You are currently browsing the tag archive for the ‘Medupi’ tag.

Recent events indicate that Eskom should concentrate on generating power and leave new build projects to professional project managers. The Medupi power station is two years late for a number of reasons, a major contributor being the boiler protection software which is part of the plant’s control and instrumentation system, and which keeps failing Eskom’s acceptance tests, but which should have been handed over to the utility in December 2012… (more)

EE Publishers has received substantial information that Eskom is currently in the process of terminating the Alstom boiler protection contract at Medupi power station. The boiler protection software in a coal-fired power station is a critical safely item subject to stringent regulatory controls. In the light of Eskom’s negative experience with Alstom, the utility intends to appoint an alternative contractor (likely to be Siemens) to complete the job. A change in software supplier by Eskom at this late stage poses further serious risks to the delivery of first power from Medupi, currently scheduled for the second half of 2014… (more)

Eskom has been accused by Earthlife Africa of failing to comply with the terms laid down by the World Bank when it loaned the utility money to construct the Medupi power station. The accusation centres around Eskom’s delay in installing flue gas desulfurisation (FGD) equipment at the Medupi power station. The organisation claims that because the utility company has applied for exemption from South African air quality regulations, Medupi will spew dangerous particulates into the atmosphere… (more)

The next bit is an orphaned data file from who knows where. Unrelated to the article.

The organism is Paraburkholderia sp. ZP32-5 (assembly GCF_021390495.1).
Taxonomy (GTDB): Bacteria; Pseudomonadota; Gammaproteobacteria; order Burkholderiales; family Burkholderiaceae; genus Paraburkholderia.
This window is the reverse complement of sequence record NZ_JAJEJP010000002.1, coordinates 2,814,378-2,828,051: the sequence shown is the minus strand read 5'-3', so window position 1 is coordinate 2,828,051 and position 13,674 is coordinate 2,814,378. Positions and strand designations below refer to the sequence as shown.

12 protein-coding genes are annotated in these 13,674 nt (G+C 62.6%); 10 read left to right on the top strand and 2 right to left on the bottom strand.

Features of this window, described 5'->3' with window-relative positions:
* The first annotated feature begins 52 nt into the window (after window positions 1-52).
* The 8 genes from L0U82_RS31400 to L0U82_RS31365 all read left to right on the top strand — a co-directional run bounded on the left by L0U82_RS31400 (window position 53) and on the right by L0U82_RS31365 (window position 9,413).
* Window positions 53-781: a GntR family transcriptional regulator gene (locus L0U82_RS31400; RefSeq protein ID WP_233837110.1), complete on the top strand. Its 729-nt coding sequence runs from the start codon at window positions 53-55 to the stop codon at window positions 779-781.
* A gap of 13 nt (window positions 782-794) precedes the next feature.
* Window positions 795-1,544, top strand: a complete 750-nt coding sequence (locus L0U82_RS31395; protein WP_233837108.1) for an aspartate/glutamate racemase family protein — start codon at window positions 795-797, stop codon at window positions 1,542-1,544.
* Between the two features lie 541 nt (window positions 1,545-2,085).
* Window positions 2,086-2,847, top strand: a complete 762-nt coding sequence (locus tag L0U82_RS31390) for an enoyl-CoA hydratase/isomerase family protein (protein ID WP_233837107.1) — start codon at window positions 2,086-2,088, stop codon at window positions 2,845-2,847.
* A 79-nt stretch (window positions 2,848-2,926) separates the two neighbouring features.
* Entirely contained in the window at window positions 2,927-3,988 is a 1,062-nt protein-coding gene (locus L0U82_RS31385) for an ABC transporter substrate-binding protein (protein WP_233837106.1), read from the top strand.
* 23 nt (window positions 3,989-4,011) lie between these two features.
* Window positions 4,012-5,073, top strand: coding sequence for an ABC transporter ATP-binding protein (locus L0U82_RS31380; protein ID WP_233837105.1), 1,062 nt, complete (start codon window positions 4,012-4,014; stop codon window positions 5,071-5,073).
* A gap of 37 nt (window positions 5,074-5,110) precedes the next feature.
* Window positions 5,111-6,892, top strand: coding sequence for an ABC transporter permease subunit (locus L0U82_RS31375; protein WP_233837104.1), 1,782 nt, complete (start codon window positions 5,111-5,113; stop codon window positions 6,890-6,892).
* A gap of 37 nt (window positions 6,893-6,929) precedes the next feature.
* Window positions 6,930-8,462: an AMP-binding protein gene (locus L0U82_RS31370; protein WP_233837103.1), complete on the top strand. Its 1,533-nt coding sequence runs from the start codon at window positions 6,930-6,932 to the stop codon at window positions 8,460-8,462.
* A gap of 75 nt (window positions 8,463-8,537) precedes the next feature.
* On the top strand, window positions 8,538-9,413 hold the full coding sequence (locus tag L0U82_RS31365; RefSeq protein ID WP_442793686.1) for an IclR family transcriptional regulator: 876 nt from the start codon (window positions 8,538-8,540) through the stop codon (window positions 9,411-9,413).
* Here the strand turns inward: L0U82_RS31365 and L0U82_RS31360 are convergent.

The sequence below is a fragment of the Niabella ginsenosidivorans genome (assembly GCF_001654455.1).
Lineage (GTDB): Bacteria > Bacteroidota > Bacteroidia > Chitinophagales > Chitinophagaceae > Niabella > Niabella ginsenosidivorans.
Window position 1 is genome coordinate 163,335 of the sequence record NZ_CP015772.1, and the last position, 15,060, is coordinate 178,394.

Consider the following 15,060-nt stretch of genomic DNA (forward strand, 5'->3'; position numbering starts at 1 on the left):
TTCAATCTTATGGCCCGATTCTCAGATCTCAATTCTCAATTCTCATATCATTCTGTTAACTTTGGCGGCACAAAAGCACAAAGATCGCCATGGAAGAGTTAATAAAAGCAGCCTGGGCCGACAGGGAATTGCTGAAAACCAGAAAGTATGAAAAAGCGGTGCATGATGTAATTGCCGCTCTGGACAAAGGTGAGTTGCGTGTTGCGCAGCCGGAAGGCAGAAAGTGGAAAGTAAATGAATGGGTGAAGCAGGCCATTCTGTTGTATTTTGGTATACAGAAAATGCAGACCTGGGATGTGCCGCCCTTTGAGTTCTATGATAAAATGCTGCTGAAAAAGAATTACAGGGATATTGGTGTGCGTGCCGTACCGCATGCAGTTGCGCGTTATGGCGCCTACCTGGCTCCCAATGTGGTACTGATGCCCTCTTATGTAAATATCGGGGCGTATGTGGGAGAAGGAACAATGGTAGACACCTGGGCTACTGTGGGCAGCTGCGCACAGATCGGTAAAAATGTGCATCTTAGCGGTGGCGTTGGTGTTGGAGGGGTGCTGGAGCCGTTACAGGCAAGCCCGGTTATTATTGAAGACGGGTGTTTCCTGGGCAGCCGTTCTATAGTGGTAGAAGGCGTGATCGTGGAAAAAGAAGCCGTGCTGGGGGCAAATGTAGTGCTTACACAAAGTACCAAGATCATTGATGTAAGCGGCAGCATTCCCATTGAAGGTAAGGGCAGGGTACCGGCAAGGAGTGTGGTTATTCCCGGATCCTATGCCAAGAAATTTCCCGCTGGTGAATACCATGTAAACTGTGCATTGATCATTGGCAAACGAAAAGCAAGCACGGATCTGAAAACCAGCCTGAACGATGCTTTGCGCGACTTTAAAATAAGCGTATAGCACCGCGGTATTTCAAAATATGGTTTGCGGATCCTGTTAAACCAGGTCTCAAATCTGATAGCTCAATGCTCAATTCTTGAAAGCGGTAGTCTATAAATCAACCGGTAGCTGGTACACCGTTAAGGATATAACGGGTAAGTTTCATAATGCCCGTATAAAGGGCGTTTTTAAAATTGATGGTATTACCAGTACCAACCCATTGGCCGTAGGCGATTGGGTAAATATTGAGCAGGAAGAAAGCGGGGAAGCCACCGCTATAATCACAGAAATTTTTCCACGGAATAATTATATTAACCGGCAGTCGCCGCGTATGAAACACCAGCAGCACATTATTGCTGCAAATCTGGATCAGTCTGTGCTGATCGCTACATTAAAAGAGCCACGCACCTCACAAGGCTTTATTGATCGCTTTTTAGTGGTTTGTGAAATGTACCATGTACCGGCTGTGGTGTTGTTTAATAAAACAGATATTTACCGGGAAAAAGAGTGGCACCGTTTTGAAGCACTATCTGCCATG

This month’s letters are on the topics of energy conservation and control and instrumentation issues at the Medupi power plant… (more)

During a high-profile site visit on 11 April 2013, Public Enterprises Minister Malusi Gigaba advised Eskom, Alstom and Hitachi executives, in the presence of the assembled media, that first power from Medupi power station by no later than December 2013 was absolutely critical, that no further delays would be tolerated, and that “heads would roll” if any such delays occurred… (more)

During a high-profile site visit on 11 April 2013, Public Enterprises Minister Malusi Gigaba advised Eskom, Alstom and Hitachi executives, in the presence of the assembled media, that first power from Medupi power station by no later than December 2013 was absolutely critical, that no further delays would be tolerated, and that “heads would roll” if any such delays occurred. But only three months later, at a media briefing on 8 July 2013, Eskom confirmed what was already generally known, namely that the due date of end December 2013 was increasingly unlikely and unrealistic… (more)

Eskom has managed to pull us through the winter peak without a single unplanned blackout. Well done. But we are still running close to the edge, and failure of any energy sources could put us in the pit. This was achieved at a cost of shutdowns in industry, power buy-backs etc., as well as as well documented impact on economic growth in the country. So we are still in crisis mode, and unless action is taken soon we will remain there for along time to come… (more)

President Jacob Zuma initiated the final phase of the pressure test on the boiler of the first unit of Eskom’s new Medupi power station on 8 June 2012, in a ceremony which is a milestone on the way to Medupi generating first power to the national grid next year… (more)